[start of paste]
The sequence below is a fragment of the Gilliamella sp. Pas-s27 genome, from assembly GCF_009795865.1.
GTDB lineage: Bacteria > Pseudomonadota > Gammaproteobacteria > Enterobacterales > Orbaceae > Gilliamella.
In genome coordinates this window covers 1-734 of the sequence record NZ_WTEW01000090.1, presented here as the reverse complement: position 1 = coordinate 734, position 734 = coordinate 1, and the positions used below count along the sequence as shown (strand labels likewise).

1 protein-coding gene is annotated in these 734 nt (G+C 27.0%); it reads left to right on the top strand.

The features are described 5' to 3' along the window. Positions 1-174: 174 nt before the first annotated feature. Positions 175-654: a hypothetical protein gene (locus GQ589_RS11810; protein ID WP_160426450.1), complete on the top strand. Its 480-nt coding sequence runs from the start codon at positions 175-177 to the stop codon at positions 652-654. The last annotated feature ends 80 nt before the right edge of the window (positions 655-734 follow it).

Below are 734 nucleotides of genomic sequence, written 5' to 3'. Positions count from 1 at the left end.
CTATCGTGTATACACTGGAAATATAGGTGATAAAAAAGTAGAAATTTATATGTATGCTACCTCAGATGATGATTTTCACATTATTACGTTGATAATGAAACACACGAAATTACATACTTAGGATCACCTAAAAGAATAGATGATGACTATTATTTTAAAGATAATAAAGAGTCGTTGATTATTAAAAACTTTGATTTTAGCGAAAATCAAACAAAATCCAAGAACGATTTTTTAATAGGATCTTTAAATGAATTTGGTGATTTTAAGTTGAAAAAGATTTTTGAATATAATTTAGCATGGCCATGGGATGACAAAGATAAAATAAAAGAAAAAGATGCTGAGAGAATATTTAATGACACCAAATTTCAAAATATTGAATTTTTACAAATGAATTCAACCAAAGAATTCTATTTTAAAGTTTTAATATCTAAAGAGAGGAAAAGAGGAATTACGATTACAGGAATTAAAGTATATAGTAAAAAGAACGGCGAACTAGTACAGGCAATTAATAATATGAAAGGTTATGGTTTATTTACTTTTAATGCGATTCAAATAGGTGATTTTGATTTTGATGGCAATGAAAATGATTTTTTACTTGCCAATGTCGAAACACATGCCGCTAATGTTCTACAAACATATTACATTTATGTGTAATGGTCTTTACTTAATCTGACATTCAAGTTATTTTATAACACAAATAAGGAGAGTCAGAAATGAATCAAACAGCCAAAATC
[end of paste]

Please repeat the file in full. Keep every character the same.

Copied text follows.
The sequence below is a fragment of the Gilliamella sp. Pas-s27 genome, from assembly GCF_009795865.1.
GTDB lineage: Bacteria > Pseudomonadota > Gammaproteobacteria > Enterobacterales > Orbaceae > Gilliamella.
In genome coordinates this window covers 1-734 of the sequence record NZ_WTEW01000090.1, presented here as the reverse complement: position 1 = coordinate 734, position 734 = coordinate 1, and the positions used below count along the sequence as shown (strand labels likewise).

1 protein-coding gene is annotated in these 734 nt (G+C 27.0%); it reads left to right on the top strand.

The features are described 5' to 3' along the window. Positions 1-174: 174 nt before the first annotated feature. Positions 175-654: a hypothetical protein gene (locus GQ589_RS11810; protein ID WP_160426450.1), complete on the top strand. Its 480-nt coding sequence runs from the start codon at positions 175-177 to the stop codon at positions 652-654. The last annotated feature ends 80 nt before the right edge of the window (positions 655-734 follow it).

Below are 734 nucleotides of genomic sequence, written 5' to 3'. Positions count from 1 at the left end.
CTATCGTGTATACACTGGAAATATAGGTGATAAAAAAGTAGAAATTTATATGTATGCTACCTCAGATGATGATTTTCACATTATTACGTTGATAATGAAACACACGAAATTACATACTTAGGATCACCTAAAAGAATAGATGATGACTATTATTTTAAAGATAATAAAGAGTCGTTGATTATTAAAAACTTTGATTTTAGCGAAAATCAAACAAAATCCAAGAACGATTTTTTAATAGGATCTTTAAATGAATTTGGTGATTTTAAGTTGAAAAAGATTTTTGAATATAATTTAGCATGGCCATGGGATGACAAAGATAAAATAAAAGAAAAAGATGCTGAGAGAATATTTAATGACACCAAATTTCAAAATATTGAATTTTTACAAATGAATTCAACCAAAGAATTCTATTTTAAAGTTTTAATATCTAAAGAGAGGAAAAGAGGAATTACGATTACAGGAATTAAAGTATATAGTAAAAAGAACGGCGAACTAGTACAGGCAATTAATAATATGAAAGGTTATGGTTTATTTACTTTTAATGCGATTCAAATAGGTGATTTTGATTTTGATGGCAATGAAAATGATTTTTTACTTGCCAATGTCGAAACACATGCCGCTAATGTTCTACAAACATATTACATTTATGTGTAATGGTCTTTACTTAATCTGACATTCAAGTTATTTTATAACACAAATAAGGAGAGTCAGAAATGAATCAAACAGCCAAAATC